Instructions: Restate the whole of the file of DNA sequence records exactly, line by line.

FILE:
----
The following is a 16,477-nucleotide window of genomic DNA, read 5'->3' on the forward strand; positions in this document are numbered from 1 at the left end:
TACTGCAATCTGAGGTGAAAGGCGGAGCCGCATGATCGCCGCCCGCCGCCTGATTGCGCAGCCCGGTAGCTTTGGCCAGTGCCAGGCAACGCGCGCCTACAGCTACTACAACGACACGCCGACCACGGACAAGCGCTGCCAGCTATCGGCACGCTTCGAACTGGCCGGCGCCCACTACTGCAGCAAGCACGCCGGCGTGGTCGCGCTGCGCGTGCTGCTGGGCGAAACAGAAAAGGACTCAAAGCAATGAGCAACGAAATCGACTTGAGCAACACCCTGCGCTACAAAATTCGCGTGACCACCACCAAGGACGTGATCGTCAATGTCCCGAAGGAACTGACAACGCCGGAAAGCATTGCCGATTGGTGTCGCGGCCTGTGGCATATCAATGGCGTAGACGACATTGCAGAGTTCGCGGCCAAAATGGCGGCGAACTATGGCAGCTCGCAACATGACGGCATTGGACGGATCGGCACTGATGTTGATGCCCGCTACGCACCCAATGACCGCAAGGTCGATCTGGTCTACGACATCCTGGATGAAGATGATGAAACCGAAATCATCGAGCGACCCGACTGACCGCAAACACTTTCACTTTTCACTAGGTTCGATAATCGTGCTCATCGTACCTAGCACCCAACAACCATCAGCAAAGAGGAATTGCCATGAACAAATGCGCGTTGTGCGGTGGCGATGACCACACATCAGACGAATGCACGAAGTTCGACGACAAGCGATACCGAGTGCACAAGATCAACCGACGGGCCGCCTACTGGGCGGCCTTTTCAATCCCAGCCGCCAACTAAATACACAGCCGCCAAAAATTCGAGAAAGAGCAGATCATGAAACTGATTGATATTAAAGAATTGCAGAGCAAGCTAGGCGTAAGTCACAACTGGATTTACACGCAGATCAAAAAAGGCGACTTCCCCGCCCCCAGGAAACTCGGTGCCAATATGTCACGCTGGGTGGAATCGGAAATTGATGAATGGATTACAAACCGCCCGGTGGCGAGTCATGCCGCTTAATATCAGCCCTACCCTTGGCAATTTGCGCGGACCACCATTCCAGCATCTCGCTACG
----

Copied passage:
The following is a 16,477-nucleotide window of genomic DNA, read 5'->3' on the forward strand; positions in this document are numbered from 1 at the left end:
TACTGCAATCTGAGGTGAAAGGCGGAGCCGCATGATCGCCGCCCGCCGCCTGATTGCGCAGCCCGGTAGCTTTGGCCAGTGCCAGGCAACGCGCGCCTACAGCTACTACAACGACACGCCGACCACGGACAAGCGCTGCCAGCTATCGGCACGCTTCGAACTGGCCGGCGCCCACTACTGCAGCAAGCACGCCGGCGTGGTCGCGCTGCGCGTGCTGCTGGGCGAAACAGAAAAGGACTCAAAGCAATGAGCAACGAAATCGACTTGAGCAACACCCTGCGCTACAAAATTCGCGTGACCACCACCAAGGACGTGATCGTCAATGTCCCGAAGGAACTGACAACGCCGGAAAGCATTGCCGATTGGTGTCGCGGCCTGTGGCATATCAATGGCGTAGACGACATTGCAGAGTTCGCGGCCAAAATGGCGGCGAACTATGGCAGCTCGCAACATGACGGCATTGGACGGATCGGCACTGATGTTGATGCCCGCTACGCACCCAATGACCGCAAGGTCGATCTGGTCTACGACATCCTGGATGAAGATGATGAAACCGAAATCATCGAGCGACCCGACTGACCGCAAACACTTTCACTTTTCACTAGGTTCGATAATCGTGCTCATCGTACCTAGCACCCAACAACCATCAGCAAAGAGGAATTGCCATGAACAAATGCGCGTTGTGCGGTGGCGATGACCACACATCAGACGAATGCACGAAGTTCGACGACAAGCGATACCGAGTGCACAAGATCAACCGACGGGCCGCCTACTGGGCGGCCTTTTCAATCCCAGCCGCCAACTAAATACACAGCCGCCAAAAATTCGAGAAAGAGCAGATCATGAAACTGATTGATATTAAAGAATTGCAGAGCAAGCTAGGCGTAAGTCACAACTGGATTTACACGCAGATCAAAAAAGGCGACTTCCCCGCCCCCAGGAAACTCGGTGCCAATATGTCACGCTGGGTGGAATCGGAAATTGATGAATGGATTACAAACCGCCCGGTGGCGAGTCATGCCGCTTAATATCAGCCCTACCCTTGGCAATTTGCGCGGACCACCATTCCAGCATCTCGCTACG